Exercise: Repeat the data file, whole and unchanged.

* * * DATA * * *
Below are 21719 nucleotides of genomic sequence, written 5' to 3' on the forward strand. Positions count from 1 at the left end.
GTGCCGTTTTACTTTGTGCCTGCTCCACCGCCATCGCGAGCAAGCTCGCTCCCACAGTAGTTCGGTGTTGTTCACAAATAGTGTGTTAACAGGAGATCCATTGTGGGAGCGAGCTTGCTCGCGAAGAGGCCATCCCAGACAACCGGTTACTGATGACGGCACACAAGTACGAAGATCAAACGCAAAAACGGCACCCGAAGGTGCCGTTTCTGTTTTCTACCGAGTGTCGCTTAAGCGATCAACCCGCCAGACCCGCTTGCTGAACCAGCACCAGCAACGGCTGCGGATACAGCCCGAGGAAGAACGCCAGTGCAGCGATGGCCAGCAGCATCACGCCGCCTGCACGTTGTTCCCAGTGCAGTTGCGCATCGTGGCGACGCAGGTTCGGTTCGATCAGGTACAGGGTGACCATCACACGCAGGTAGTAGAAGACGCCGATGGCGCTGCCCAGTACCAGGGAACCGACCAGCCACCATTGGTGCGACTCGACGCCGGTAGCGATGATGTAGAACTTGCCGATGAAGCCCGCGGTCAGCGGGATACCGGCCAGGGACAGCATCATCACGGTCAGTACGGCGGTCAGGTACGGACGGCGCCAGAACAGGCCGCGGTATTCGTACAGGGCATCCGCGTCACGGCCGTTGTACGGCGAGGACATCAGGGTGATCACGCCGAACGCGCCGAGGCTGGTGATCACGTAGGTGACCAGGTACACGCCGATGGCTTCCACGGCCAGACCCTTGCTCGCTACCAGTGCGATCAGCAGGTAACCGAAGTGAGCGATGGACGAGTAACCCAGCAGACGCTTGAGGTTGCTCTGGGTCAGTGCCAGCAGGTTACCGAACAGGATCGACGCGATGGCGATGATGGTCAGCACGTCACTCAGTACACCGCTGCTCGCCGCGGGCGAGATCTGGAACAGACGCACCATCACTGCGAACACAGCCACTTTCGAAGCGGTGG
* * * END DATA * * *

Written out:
Below are 21719 nucleotides of genomic sequence, written 5' to 3' on the forward strand. Positions count from 1 at the left end.
GTGCCGTTTTACTTTGTGCCTGCTCCACCGCCATCGCGAGCAAGCTCGCTCCCACAGTAGTTCGGTGTTGTTCACAAATAGTGTGTTAACAGGAGATCCATTGTGGGAGCGAGCTTGCTCGCGAAGAGGCCATCCCAGACAACCGGTTACTGATGACGGCACACAAGTACGAAGATCAAACGCAAAAACGGCACCCGAAGGTGCCGTTTCTGTTTTCTACCGAGTGTCGCTTAAGCGATCAACCCGCCAGACCCGCTTGCTGAACCAGCACCAGCAACGGCTGCGGATACAGCCCGAGGAAGAACGCCAGTGCAGCGATGGCCAGCAGCATCACGCCGCCTGCACGTTGTTCCCAGTGCAGTTGCGCATCGTGGCGACGCAGGTTCGGTTCGATCAGGTACAGGGTGACCATCACACGCAGGTAGTAGAAGACGCCGATGGCGCTGCCCAGTACCAGGGAACCGACCAGCCACCATTGGTGCGACTCGACGCCGGTAGCGATGATGTAGAACTTGCCGATGAAGCCCGCGGTCAGCGGGATACCGGCCAGGGACAGCATCATCACGGTCAGTACGGCGGTCAGGTACGGACGGCGCCAGAACAGGCCGCGGTATTCGTACAGGGCATCCGCGTCACGGCCGTTGTACGGCGAGGACATCAGGGTGATCACGCCGAACGCGCCGAGGCTGGTGATCACGTAGGTGACCAGGTACACGCCGATGGCTTCCACGGCCAGACCCTTGCTCGCTACCAGTGCGATCAGCAGGTAACCGAAGTGAGCGATGGACGAGTAACCCAGCAGACGCTTGAGGTTGCTCTGGGTCAGTGCCAGCAGGTTACCGAACAGGATCGACGCGATGGCGATGATGGTCAGCACGTCACTCAGTACACCGCTGCTCGCCGCGGGCGAGATCTGGAACAGACGCACCATCACTGCGAACACAGCCACTTTCGAAGCGGTGG